"A little heat might get things cookin'." I heard this in a movie. Is it correct? Shouldn't it be, "A little heat might get things cooked?" What's the difference?
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The reason it isn't used in the past participle is that it's an idiomatic usage. It's not literal. It means, "If we put some energy (interest, romance, teasing, or some other kind of stimulation) into this situation, we might generate some kind of reaction that will stir up some movement (progress, interaction, or plot advancement) that should be interesting to see."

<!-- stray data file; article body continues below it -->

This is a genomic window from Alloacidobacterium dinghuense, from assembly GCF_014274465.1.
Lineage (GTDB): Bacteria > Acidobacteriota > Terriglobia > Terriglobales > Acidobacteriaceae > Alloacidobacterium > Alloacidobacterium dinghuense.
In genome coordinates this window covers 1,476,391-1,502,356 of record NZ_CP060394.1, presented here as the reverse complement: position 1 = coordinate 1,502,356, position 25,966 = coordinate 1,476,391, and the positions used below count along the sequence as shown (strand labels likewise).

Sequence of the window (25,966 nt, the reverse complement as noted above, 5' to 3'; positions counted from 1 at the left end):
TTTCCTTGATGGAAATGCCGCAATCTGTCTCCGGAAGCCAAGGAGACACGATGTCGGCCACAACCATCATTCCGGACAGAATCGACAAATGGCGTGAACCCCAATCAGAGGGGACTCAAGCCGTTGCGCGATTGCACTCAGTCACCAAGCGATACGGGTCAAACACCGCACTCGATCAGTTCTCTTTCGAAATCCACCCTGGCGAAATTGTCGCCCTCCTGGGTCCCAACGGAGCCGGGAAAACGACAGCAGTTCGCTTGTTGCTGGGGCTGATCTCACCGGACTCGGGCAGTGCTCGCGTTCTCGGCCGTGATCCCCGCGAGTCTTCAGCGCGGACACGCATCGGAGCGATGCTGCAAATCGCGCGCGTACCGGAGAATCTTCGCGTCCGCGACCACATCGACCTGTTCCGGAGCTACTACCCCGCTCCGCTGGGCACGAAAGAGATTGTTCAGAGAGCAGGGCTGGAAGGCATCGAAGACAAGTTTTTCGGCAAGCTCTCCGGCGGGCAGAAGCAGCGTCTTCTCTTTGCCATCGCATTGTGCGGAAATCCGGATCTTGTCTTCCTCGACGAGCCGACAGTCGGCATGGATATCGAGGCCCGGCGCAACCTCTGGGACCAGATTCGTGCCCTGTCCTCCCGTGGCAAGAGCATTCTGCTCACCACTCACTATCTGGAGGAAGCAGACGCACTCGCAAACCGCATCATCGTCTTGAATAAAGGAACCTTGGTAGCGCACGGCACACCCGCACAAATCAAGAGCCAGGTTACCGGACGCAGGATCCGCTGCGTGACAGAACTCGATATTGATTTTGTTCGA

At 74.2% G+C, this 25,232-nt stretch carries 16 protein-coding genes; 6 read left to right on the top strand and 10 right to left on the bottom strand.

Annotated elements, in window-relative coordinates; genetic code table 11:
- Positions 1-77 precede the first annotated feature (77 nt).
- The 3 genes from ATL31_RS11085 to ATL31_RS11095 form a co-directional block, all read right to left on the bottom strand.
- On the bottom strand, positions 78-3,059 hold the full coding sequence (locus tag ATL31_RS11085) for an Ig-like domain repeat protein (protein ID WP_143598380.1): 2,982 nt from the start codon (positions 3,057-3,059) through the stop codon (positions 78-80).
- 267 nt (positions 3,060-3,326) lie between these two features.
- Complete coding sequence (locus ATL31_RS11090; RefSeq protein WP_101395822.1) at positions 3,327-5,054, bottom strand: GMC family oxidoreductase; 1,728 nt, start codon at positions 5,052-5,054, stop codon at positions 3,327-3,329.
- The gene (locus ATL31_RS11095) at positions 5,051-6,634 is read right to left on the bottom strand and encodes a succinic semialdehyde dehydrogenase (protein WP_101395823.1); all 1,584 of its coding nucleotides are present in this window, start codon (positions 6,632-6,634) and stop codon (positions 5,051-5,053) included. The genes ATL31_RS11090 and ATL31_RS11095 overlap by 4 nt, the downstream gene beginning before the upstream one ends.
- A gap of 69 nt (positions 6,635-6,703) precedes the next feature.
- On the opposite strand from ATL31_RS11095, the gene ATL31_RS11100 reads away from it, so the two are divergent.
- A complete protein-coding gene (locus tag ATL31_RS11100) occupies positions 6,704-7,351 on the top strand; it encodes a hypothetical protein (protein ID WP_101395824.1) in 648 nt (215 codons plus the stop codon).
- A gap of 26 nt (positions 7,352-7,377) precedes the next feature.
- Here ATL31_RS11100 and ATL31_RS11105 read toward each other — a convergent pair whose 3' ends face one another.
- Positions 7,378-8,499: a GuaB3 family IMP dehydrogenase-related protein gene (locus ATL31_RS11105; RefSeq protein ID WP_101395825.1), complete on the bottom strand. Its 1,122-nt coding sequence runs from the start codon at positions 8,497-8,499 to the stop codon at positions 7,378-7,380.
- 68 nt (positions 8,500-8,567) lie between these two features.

In other words, "Let's prod this thing and see what happens."
It's basically the difference between getting started with something and getting finished with it. So,
A little heat might get things cooking (present participle)
means that heat might start the cooking.
A little heat might get things cooked (past participle)
means that heat might finish the cooking process.